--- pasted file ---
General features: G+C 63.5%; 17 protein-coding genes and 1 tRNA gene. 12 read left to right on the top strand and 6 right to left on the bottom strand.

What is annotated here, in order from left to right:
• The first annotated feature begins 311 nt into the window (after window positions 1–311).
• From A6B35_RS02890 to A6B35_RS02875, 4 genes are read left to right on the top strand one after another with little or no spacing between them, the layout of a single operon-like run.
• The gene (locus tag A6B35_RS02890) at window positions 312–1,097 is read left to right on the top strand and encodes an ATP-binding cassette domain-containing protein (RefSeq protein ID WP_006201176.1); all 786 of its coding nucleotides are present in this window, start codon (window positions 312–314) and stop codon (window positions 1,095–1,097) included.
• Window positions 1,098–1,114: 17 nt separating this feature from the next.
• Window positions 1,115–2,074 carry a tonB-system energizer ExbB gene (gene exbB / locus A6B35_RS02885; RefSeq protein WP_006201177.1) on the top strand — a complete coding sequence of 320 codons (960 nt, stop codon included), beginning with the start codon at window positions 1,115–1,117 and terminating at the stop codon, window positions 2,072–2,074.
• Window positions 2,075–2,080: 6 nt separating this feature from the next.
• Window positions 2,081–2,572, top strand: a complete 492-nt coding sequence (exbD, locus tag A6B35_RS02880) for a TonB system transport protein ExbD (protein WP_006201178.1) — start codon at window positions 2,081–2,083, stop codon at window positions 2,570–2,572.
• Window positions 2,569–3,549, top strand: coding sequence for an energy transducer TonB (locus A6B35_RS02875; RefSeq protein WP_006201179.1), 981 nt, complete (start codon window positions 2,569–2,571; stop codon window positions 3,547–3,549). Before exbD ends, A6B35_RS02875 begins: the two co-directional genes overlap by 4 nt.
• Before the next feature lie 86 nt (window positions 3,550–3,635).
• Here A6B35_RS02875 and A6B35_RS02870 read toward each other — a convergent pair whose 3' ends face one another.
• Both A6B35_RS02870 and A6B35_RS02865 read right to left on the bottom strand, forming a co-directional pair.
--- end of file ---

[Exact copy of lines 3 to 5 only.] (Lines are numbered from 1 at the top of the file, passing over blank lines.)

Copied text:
• The first annotated feature begins 311 nt into the window (after window positions 1–311).
• From A6B35_RS02890 to A6B35_RS02875, 4 genes are read left to right on the top strand one after another with little or no spacing between them, the layout of a single operon-like run.
• The gene (locus tag A6B35_RS02890) at window positions 312–1,097 is read left to right on the top strand and encodes an ATP-binding cassette domain-containing protein (RefSeq protein ID WP_006201176.1); all 786 of its coding nucleotides are present in this window, start codon (window positions 312–314) and stop codon (window positions 1,095–1,097) included.